What actually happened on Sept 24, 1841?

By Patricia Hului
@pattbpseed
[email protected]

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Old map showing the Malay Archipelago.

Recently, an advocacy group Negara Sarawak has called for the commemoration of Sarawak’s 175th anniversary of its founding by James Brooke on Sept 24, 1841.

According to the group’s spokesperson Lina Soo, Sarawak was a sovereign state long before the existence of Malaya, having being recognised by the United States in 1850 and the United Kingdom in 1864.

She added that the date was significant as it was the day British adventurer Sir James Brooke was given the right to rule the territory between Tanjung Datu to the Samarahan River.

The events of Sept 24, 1841 hardly can be found in most of school history books nowadays but a trip to the public libraries might provide answers on what happened on that faithful day.

The first White Rajah first landed in Sarawak on Aug 15, 1839 when it was part of Brunei Sultanate.

Historian Chang Pat Foh wrote in Legends and History of Sarawak that the then Brunei ruler, Sultan Omar Ali was a man of weak character and had no control over his relatives who were intriguing against each other.

“Because his weak government was not stable and his power gradually declined, there was a social unrest, as it was the case in Sarawak,” Chang stated.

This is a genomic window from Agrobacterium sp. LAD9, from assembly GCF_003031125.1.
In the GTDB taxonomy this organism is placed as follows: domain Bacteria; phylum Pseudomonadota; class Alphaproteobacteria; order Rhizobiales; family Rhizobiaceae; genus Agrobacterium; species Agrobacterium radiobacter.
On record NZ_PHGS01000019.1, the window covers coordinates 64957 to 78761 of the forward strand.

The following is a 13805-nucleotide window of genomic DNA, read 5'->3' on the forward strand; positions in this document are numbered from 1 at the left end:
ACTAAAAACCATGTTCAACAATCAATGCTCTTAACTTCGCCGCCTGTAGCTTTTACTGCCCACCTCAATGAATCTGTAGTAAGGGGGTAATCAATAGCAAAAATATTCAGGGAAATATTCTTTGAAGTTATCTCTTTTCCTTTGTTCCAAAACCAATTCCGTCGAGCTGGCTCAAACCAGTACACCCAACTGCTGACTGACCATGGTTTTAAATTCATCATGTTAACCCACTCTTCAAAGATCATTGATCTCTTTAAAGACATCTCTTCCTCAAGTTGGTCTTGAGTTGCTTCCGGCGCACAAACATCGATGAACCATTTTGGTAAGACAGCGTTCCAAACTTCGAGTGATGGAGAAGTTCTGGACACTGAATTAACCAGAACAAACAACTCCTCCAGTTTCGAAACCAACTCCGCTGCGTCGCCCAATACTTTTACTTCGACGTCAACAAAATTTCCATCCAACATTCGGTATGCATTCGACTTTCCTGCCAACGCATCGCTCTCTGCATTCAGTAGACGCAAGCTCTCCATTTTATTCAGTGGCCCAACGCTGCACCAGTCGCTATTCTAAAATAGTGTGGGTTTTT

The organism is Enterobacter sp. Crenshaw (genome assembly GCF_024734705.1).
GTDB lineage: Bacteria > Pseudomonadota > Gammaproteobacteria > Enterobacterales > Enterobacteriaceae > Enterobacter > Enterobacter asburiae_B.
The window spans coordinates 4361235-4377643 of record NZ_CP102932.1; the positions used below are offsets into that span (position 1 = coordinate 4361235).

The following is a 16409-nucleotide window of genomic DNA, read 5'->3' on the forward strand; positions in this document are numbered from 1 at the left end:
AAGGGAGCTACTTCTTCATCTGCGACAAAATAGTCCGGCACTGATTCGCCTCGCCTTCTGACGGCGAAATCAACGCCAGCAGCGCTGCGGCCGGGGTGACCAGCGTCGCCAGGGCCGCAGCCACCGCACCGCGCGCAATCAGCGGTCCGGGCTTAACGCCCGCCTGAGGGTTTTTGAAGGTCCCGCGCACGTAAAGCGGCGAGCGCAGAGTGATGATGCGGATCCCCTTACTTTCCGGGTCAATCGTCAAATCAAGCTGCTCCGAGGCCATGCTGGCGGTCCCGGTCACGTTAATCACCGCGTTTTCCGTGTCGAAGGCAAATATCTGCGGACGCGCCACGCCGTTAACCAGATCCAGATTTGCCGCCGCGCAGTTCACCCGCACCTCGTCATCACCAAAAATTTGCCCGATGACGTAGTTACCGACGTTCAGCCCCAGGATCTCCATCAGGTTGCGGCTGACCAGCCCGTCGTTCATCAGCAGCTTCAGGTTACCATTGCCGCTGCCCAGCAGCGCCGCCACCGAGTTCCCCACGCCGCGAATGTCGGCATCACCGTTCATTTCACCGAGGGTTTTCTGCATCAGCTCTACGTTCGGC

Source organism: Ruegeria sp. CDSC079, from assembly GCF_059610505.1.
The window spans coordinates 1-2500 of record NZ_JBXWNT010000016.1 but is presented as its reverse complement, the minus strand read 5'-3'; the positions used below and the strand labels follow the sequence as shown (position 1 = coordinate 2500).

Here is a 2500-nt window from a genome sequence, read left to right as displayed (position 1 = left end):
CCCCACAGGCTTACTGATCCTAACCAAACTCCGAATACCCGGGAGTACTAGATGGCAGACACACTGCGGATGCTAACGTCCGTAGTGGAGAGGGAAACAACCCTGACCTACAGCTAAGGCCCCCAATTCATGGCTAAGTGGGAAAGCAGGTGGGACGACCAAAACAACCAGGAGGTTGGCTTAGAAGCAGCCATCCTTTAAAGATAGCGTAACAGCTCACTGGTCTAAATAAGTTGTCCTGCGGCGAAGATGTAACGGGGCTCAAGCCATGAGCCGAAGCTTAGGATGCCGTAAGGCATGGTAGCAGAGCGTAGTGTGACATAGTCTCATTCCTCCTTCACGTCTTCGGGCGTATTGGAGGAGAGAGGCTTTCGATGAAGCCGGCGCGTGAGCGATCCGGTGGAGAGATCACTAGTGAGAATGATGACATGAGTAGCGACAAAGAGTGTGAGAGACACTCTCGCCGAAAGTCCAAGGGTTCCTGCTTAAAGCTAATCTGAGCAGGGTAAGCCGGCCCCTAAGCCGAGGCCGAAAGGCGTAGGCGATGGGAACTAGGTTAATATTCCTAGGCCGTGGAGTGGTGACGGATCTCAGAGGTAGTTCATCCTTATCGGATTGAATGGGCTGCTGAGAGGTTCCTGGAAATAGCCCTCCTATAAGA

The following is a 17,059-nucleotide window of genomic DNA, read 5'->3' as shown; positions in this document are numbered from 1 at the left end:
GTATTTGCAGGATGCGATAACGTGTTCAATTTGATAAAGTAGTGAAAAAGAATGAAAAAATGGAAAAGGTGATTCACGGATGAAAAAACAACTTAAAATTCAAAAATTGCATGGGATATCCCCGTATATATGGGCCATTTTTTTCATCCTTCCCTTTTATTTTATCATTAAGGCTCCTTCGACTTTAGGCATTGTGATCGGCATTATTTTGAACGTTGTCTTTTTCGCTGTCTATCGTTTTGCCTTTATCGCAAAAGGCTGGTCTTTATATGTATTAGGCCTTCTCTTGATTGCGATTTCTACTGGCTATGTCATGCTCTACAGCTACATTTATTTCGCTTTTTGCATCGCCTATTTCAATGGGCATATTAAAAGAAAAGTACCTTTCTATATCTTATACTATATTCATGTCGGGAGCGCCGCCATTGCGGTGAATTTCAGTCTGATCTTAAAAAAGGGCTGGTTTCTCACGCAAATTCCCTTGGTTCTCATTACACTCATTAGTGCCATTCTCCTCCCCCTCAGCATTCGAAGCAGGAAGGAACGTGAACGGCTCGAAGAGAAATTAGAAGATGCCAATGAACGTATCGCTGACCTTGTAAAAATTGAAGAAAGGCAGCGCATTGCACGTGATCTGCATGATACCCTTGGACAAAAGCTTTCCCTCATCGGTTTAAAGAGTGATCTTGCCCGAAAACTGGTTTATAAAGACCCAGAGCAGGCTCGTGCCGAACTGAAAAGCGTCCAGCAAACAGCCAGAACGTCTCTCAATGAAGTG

Sarawak was governed by Pengiran Indera Makota, who was believed to be corrupted hence stirring up anti-Brunei feeling among the locals.

Riots were happening in the country and there was a rebellion led by Datu Patinggi Ali.

The Sultan then sent his uncle Pengiran Muda Hashim to appease the situation.

Yet the riot continued even after Brooke left Sarawak and returned again on Aug 29, 1840.

Pengiran Muda Hashim then asked for Brooke for help to pacify the country and he agreed.

Brooke succeeded and was rewarded with a territory of about 18,000 km2.

Sept 24, 1841 was in fact the day the first Rajah signed Hashim’s letter of abdication.

Part of the letter was published in Robert Payne’s book ‘The White Rajahs of Sarawak’.

“By agreement made in the year of the Prophet one thousand made in the year of the Prophet one thousand two hundred and fifty seven at twelve o’clock on the thirtieth day of the month of Rejab, Pengiran Muda Hashim, son of the late Sultan Muhammad, with a pure heart and high purpose, doth hereby transfer to the well-born James Brooke power over the country of Sarawak, together with all its dependencies, and present and future revenues.”

The letter was signed and sealed together with a treaty of friendship.

However, the agreement must be ratified by the Sultan first thus some historians believed Brooke was then only the acting Rajah but with the fullest power.

Brooke nonetheless was quick to impose his set of laws to Sarawak.

At 38 years old, the acting Rajah issued eight laws covering murders, robberies, trades, labours, safety and taxes.

Months passed and Brooke was reportedly become restless as the official answer from the Sultan never came.